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Monday, October 16, 2006

The Most Popular Food In The World

What is the world’s most popular food? If you said pizza, pasta or burgers you would be wrong. The facts speak for themselves and the answer is (drum roll please) RICE. There are just over 40,000 varieties of rice many of which are grown on every continent of the globe except Antarctica. In North America the average consumption is about twenty five pounds of rice per person per year this may seem like a lot of rice but compared to a person in Burma (most likely where cultivated rice began) the average consumption balloons to better than 500 pound per person per year. With fairly recent moves into the culinary worlds of Japan, Thailand, Vietnam, Indonesia and China rice based dishes have seen at sharp increase in popularity. Rice is one of the few foods in the world which is entirely non-allergenic and gluten-free. More than 50% of rice that is cultivated is consumed within 8 miles of where it is grown. (Photo by from WiseGeek)

Toyota means 'bountiful rice field', while Honda means 'the main rice field'. Louis Armstrong signed his autograph "Red beans and Ricely yours..."

Mirin is a sweet Japanese rice wine (saké), sometimes just called rice wine. Mirin is used for cooking, only, mainly in sauces and glazes. It gives a nice glaze to grilled foods.

Most rice is consumed in the country where it is produced. Only 5 percent of the world’s total is exported. Thailand ships the most: about 5 million tons a year. The United States is second with nearly 3 million tons, and Vietnam third, with 2 million tons.

Most common varieties are:

LONG: Long slender kernels which produce light, fluffy rice.
MEDIUM: Short, wide kernels which are moist and tender when cooked.
SHORT: Short, round kernels which are soft and cling together when boiled.
ARBORIO: Large tan grains with white dots in the center, similar in side to medium grain white rice. Arborio is most often used in risotto because of its creamy, chewy texture.
AROMATIC: Medium sized slender grains which often have the aroma and flavor of roasted nuts or popcorn.
WAXY: Also known as "sweet" rice, kernels are short and plump, and produce a thick, starchy product when cooked. Waxy rice is most often used as a binder for gravy, sauces or fillings.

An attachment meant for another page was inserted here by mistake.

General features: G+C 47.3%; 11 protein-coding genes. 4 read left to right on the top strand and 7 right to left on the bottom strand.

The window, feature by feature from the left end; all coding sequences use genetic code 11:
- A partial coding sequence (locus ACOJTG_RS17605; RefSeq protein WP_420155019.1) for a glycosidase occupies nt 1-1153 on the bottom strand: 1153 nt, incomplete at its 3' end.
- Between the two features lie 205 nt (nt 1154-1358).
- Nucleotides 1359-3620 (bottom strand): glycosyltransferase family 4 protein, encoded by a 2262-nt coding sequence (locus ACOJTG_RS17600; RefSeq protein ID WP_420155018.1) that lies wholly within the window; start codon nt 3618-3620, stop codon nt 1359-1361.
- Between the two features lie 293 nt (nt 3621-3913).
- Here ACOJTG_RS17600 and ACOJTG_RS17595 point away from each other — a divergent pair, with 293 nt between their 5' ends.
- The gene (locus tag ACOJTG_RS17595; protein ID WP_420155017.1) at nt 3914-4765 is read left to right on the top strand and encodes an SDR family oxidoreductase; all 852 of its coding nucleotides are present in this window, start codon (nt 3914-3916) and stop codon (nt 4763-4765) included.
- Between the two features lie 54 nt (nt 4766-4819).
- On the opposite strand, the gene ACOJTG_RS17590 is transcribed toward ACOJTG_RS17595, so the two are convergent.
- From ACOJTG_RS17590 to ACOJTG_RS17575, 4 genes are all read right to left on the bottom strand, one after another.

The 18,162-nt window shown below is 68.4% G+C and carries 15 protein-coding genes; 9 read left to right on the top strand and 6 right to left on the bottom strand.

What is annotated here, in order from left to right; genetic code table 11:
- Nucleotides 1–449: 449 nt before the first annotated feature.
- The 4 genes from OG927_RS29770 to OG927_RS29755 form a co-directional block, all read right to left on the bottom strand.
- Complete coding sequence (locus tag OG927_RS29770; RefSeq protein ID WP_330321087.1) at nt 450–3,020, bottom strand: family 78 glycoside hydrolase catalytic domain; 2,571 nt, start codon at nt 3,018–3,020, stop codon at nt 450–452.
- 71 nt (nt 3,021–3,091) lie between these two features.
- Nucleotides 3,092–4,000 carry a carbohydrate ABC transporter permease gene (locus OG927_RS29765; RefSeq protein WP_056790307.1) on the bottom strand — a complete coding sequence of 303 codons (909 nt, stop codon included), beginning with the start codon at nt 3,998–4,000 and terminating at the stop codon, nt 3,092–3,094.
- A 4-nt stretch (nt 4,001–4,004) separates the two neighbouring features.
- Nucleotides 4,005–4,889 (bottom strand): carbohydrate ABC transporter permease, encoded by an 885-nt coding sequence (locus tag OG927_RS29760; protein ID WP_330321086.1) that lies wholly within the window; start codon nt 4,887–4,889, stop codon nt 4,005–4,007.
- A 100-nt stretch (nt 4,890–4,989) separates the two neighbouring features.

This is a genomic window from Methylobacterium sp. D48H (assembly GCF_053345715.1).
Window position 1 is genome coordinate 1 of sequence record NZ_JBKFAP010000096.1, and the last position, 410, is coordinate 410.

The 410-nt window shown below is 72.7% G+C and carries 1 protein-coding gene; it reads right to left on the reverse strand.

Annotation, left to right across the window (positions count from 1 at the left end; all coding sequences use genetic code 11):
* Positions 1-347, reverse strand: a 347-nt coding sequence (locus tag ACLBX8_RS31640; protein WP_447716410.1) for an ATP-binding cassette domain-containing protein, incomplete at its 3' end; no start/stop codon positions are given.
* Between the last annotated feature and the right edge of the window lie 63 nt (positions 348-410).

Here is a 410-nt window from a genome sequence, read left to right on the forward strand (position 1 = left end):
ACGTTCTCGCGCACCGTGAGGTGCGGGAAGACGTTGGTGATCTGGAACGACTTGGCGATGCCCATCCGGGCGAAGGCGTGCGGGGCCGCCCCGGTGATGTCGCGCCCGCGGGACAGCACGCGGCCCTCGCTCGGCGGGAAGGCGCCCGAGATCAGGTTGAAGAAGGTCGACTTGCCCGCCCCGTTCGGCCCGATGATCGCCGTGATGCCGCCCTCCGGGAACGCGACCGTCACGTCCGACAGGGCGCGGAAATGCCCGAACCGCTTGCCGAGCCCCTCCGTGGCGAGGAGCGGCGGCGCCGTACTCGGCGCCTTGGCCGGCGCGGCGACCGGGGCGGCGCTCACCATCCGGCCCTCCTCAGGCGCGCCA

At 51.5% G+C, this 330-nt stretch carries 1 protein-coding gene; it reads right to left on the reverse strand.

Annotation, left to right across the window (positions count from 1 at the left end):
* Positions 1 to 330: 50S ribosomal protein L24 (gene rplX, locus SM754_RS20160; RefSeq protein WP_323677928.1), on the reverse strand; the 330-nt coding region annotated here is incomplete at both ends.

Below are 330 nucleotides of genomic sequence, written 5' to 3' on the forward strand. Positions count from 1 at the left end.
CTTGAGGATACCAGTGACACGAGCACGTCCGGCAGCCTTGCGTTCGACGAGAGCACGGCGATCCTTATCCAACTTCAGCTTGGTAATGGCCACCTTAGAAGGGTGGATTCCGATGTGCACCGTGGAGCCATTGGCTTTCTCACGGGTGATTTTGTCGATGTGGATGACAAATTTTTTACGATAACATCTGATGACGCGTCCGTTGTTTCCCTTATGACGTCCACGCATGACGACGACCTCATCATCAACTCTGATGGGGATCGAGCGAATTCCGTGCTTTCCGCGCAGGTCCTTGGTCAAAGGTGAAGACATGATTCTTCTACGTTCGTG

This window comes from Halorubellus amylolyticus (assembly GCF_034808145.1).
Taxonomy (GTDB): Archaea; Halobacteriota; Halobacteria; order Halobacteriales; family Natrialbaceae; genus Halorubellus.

Wild rice is a coarse grass (and not really a true rice) considered a delicacy in many parts of the world. North American Indians are attributed with the introduction of wild rice into mainstream society. Grown in shallow waters, like marshes, man-made paddies, and stream beds in North America, the wild rice plant is 3-10 feet tall, holding the traditional rice flower at its peak. American wild rice is medium to long grained and has a nutty flavour.

Cooking Rice:

ALWAYS measure rice and water and cook according to timed instructions for perfect, non-sticky rice.

COOK rice with a lid on to prevent steam from escaping.

RICE always triples in volume, so be sure to take this into account when choosing an appropriate cooking pot.

WHEN rice is done cooking, fluff with a fork to avoid sticky or hard rice kernels.

IF YOU like non-sticky rice, sauté in a small amount of butter before cooking. Add liquid to sauté pan and cook per instructions.

Rice is high in complex carbohydrates, contains almost no fat, is cholesterol free, and is low in sodium, unless you add salt to the cooking water. Generally all rice - both brown and white - is considered a good source of vitamins and minerals. A half cup of cooked white rice provides 82 calories; an equal amount of brown rice provides 89 calories.


Serving Size: 6

1/4 Cup Olive oil
1 Chicken, Whole, cut up
1 Each Green Pepper, chopped
1 Large Onion, chopped
3 Cloves Garlic, minced
1 Whole Bay Leaf
Salt And Pepper, to taste
5 Threads Saffron
2 1/4 Cups Chicken broth
2 Whole Tomatoes -- chopped
1 Cup Rice
1 Cup Peas --
Pimientos -- garnish

Heat oil and brown chicken on both sides. Add green pepper, onion and garlic, and cook for about 5 minutes, Add tomato, saffron dissolved in chicken broth, bay leaf, salt and pepper to taste. Cover and cook for 20 minutes. Add rice, stir well, cover again and simmer for 20 - 30 minutes longer, or until all liquid has been absorbed and chicken is tender. Garnish with peas and pimientos.

NOTES: Really of Spanish origin, Arroz con Pollo (Rice with Chicken) is a specialty in many Latin American and Caribbean countries, including Cuba.


Makes 10 servings.
1 medium sweet potato or 1 (15 oz.) can* sweet potatoes, drained and diced
1/4 cup water
4 cups cooked rice
1 (15-ounce) can black beans, rinsed and drained
1/2 cup green onions (scallions)
1/2 cup chopped red bell pepper
1 cup chopped fresh pineapple
1/4 cup pineapple juice
2 tbsp. vinegar
2 tbsp. olive oil
1/2 tsp. ground ginger
Dash cayenne pepper
Salt and pepper to taste
2 tbsp. chopped peanuts,
optional* Canned sweet potatoes are precooked.

Place sweet potatoes and water in microwave-safe dish, covered, and microwave for about 3 to 4 minutes until done. Drain and dice. In a large bowl, combine cooked rice, sweet potatoes, green onions, red bell pepper, and pineapple. In a small bowl, whisk together pineapple juice, vinegar, olive oil, ginger, cayenne, salt and pepper. Carefully toss with rice mixture; sprinkle with peanuts, if desired. Refrigerate until serving

The national dish of Spain literally means "for her".